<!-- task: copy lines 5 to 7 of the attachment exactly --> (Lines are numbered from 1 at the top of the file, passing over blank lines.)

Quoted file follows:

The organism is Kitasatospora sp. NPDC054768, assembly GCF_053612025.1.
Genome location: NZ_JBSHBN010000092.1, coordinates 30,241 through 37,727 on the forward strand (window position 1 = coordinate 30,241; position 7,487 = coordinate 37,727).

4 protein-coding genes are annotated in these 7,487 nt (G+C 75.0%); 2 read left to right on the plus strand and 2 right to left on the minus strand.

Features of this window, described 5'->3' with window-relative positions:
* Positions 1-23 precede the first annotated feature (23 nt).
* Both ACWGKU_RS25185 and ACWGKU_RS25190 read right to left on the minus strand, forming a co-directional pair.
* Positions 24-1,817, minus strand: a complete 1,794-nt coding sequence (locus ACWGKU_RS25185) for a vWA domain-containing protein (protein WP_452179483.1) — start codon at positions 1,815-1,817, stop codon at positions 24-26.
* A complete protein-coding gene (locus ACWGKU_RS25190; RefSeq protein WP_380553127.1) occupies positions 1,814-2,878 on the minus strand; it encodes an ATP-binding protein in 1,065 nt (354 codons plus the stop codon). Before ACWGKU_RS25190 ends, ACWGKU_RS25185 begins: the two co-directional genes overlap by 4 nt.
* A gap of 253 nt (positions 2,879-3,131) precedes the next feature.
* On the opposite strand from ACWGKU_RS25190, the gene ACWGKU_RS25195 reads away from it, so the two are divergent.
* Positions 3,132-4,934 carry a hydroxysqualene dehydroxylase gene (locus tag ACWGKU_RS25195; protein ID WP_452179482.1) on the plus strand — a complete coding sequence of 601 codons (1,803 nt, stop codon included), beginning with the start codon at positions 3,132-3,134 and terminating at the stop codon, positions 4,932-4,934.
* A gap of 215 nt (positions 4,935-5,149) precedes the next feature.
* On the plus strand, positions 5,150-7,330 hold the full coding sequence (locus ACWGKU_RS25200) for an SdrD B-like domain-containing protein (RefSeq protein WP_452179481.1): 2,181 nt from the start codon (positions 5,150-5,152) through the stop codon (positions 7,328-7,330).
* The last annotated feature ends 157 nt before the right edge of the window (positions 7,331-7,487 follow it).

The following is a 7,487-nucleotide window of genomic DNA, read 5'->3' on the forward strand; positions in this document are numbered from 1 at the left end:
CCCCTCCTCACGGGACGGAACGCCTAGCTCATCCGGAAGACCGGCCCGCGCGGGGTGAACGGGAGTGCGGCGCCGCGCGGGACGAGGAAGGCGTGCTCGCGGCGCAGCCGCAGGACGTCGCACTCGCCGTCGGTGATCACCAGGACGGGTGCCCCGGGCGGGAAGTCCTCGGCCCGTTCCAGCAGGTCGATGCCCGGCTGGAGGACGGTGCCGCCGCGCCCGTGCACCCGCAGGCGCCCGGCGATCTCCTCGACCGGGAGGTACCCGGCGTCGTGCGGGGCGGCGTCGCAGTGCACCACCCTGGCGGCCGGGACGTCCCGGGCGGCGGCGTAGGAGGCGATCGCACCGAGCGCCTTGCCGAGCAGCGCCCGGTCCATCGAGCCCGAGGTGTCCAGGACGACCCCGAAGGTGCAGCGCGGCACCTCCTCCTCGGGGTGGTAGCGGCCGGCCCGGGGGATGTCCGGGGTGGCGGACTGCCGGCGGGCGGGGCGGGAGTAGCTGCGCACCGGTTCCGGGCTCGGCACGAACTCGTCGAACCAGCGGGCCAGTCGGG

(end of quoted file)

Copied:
* Positions 1-23 precede the first annotated feature (23 nt).
* Both ACWGKU_RS25185 and ACWGKU_RS25190 read right to left on the minus strand, forming a co-directional pair.
* Positions 24-1,817, minus strand: a complete 1,794-nt coding sequence (locus ACWGKU_RS25185) for a vWA domain-containing protein (protein WP_452179483.1) — start codon at positions 1,815-1,817, stop codon at positions 24-26.